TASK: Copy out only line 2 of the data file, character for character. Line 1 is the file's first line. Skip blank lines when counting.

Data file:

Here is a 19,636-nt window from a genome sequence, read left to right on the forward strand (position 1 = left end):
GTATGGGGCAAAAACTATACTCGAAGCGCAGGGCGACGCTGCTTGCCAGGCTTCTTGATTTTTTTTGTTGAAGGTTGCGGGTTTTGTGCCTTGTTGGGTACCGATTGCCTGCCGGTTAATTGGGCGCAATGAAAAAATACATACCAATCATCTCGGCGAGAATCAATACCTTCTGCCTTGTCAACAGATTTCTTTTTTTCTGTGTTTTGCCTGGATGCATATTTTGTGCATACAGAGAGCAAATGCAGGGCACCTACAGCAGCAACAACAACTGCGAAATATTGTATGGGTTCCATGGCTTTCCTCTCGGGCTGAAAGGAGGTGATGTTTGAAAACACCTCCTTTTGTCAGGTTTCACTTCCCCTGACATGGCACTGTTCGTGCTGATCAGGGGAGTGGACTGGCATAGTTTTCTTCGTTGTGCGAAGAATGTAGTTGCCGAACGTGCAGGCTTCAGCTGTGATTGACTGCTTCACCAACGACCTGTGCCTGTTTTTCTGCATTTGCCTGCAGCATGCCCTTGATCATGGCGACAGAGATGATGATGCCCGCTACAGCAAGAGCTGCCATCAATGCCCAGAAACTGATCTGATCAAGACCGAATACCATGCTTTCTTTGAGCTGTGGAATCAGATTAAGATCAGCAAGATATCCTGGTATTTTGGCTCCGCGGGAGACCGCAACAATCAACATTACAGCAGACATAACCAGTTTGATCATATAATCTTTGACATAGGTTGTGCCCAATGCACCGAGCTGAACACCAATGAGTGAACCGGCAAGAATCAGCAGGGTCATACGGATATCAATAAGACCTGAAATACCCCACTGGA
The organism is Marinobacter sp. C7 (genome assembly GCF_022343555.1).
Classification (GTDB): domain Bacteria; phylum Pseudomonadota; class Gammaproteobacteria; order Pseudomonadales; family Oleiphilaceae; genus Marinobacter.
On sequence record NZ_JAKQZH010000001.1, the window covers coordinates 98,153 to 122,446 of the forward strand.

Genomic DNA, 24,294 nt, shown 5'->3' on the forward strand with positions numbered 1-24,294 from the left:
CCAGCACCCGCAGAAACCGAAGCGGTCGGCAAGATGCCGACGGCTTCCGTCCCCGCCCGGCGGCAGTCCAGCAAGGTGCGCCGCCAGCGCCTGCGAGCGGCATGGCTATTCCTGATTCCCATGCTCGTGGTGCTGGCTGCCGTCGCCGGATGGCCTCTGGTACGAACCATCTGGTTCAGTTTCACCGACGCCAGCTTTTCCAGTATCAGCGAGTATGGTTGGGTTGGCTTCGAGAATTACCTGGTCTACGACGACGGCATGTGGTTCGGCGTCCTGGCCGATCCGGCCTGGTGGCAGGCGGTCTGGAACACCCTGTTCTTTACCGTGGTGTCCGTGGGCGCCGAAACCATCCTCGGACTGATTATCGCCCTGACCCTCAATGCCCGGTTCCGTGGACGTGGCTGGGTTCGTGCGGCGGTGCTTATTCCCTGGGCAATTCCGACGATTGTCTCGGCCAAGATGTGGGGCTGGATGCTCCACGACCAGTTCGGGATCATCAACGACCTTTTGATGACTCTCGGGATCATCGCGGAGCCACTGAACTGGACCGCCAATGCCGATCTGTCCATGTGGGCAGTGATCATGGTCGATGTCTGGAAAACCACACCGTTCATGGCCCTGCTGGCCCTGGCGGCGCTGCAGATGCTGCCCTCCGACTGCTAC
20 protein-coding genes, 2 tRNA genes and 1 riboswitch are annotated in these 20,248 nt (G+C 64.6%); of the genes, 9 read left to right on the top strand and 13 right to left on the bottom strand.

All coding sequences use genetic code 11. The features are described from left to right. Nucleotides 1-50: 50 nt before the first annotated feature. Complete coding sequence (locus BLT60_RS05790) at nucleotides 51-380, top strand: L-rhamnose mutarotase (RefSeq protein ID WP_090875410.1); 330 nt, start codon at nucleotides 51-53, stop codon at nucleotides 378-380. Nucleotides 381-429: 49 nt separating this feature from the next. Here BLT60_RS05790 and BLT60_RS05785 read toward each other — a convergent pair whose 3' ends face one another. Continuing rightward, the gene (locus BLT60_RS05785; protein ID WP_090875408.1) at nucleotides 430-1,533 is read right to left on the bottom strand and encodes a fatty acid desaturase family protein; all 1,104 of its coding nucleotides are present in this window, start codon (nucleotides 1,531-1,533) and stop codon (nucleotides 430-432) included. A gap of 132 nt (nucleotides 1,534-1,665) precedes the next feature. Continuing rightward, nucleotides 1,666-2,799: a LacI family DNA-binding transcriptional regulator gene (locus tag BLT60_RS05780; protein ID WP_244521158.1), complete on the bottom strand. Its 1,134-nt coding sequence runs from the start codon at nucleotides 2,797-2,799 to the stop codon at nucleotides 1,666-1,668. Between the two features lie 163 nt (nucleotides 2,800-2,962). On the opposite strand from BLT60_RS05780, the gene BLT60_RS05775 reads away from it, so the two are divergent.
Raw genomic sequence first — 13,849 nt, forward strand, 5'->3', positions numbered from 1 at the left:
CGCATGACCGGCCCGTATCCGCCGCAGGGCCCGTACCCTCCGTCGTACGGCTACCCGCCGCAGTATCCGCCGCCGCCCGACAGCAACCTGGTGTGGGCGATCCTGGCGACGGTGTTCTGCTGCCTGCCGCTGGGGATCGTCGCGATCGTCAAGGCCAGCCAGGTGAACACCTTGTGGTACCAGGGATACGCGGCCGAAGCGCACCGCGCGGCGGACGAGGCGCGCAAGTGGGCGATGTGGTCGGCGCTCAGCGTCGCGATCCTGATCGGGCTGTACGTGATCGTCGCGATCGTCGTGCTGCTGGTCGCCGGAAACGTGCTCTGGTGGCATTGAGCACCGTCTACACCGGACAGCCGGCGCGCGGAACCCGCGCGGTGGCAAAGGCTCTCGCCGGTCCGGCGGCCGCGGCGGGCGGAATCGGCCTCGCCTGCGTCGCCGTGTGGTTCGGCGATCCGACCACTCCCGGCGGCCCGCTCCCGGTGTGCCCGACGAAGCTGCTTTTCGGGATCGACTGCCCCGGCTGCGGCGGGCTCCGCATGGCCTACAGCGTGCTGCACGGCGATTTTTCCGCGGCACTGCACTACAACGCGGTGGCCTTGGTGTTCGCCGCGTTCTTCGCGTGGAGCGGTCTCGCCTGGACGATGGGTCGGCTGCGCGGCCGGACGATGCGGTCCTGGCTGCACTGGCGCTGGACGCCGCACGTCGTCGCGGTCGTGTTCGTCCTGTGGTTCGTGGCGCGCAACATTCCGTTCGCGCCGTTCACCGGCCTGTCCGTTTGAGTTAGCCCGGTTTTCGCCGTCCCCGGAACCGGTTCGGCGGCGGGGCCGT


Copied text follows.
GTATGGGGCAAAAACTATACTCGAAGCGCAGGGCGACGCTGCTTGCCAGGCTTCTTGATTTTTTTTGTTGAAGGTTGCGGGTTTTGTGCCTTGTTGGGTACCGATTGCCTGCCGGTTAATTGGGCGCAATGAAAAAATACATACCAATCATCTCGGCGAGAATCAATACCTTCTGCCTTGTCAACAGATTTCTTTTTTTCTGTGTTTTGCCTGGATGCATATTTTGTGCATACAGAGAGCAAATGCAGGGCACCTACAGCAGCAACAACAACTGCGAAATATTGTATGGGTTCCATGGCTTTCCTCTCGGGCTGAAAGGAGGTGATGTTTGAAAACACCTCCTTTTGTCAGGTTTCACTTCCCCTGACATGGCACTGTTCGTGCTGATCAGGGGAGTGGACTGGCATAGTTTTCTTCGTTGTGCGAAGAATGTAGTTGCCGAACGTGCAGGCTTCAGCTGTGATTGACTGCTTCACCAACGACCTGTGCCTGTTTTTCTGCATTTGCCTGCAGCATGCCCTTGATCATGGCGACAGAGATGATGATGCCCGCTACAGCAAGAGCTGCCATCAATGCCCAGAAACTGATCTGATCAAGACCGAATACCATGCTTTCTTTGAGCTGTGGAATCAGATTAAGATCAGCAAGATATCCTGGTATTTTGGCTCCGCGGGAGACCGCAACAATCAACATTACAGCAGACATAACCAGTTTGATCATATAATCTTTGACATAGGTTGTGCCCAATGCACCGAGCTGAACACCAATGAGTGAACCGGCAAGAATCAGCAGGGTCATACGGATATCAATAAGACCTGAAATACCCCACTGGA